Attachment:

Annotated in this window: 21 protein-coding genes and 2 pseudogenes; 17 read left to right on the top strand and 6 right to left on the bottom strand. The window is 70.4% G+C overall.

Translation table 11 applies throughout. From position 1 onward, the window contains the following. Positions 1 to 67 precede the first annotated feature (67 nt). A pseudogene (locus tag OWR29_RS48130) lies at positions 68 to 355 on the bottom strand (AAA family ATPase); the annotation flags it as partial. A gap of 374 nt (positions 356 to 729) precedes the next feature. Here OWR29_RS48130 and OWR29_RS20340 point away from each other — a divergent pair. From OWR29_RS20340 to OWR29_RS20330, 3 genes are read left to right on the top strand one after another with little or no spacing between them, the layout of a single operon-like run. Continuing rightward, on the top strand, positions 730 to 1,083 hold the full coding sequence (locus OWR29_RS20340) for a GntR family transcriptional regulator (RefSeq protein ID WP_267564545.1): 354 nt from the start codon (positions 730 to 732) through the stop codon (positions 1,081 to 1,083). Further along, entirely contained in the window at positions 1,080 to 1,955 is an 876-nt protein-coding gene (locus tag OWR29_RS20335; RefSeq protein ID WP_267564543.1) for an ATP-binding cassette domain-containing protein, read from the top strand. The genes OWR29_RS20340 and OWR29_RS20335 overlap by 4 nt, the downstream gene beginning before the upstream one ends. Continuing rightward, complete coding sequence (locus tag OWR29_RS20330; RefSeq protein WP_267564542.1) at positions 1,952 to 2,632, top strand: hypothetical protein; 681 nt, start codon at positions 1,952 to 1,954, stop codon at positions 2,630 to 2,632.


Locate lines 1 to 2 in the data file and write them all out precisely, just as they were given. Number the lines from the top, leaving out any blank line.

Annotated in this window: 21 protein-coding genes and 2 pseudogenes; 17 read left to right on the top strand and 6 right to left on the bottom strand. The window is 70.4% G+C overall.

Translation table 11 applies throughout. From position 1 onward, the window contains the following. Positions 1 to 67 precede the first annotated feature (67 nt). A pseudogene (locus tag OWR29_RS48130) lies at positions 68 to 355 on the bottom strand (AAA family ATPase); the annotation flags it as partial. A gap of 374 nt (positions 356 to 729) precedes the next feature. Here OWR29_RS48130 and OWR29_RS20340 point away from each other — a divergent pair. From OWR29_RS20340 to OWR29_RS20330, 3 genes are read left to right on the top strand one after another with little or no spacing between them, the layout of a single operon-like run. Continuing rightward, on the top strand, positions 730 to 1,083 hold the full coding sequence (locus OWR29_RS20340) for a GntR family transcriptional regulator (RefSeq protein ID WP_267564545.1): 354 nt from the start codon (positions 730 to 732) through the stop codon (positions 1,081 to 1,083). Further along, entirely contained in the window at positions 1,080 to 1,955 is an 876-nt protein-coding gene (locus tag OWR29_RS20335; RefSeq protein ID WP_267564543.1) for an ATP-binding cassette domain-containing protein, read from the top strand. The genes OWR29_RS20340 and OWR29_RS20335 overlap by 4 nt, the downstream gene beginning before the upstream one ends. Continuing rightward, complete coding sequence (locus tag OWR29_RS20330; RefSeq protein WP_267564542.1) at positions 1,952 to 2,632, top strand: hypothetical protein; 681 nt, start codon at positions 1,952 to 1,954, stop codon at positions 2,630 to 2,632.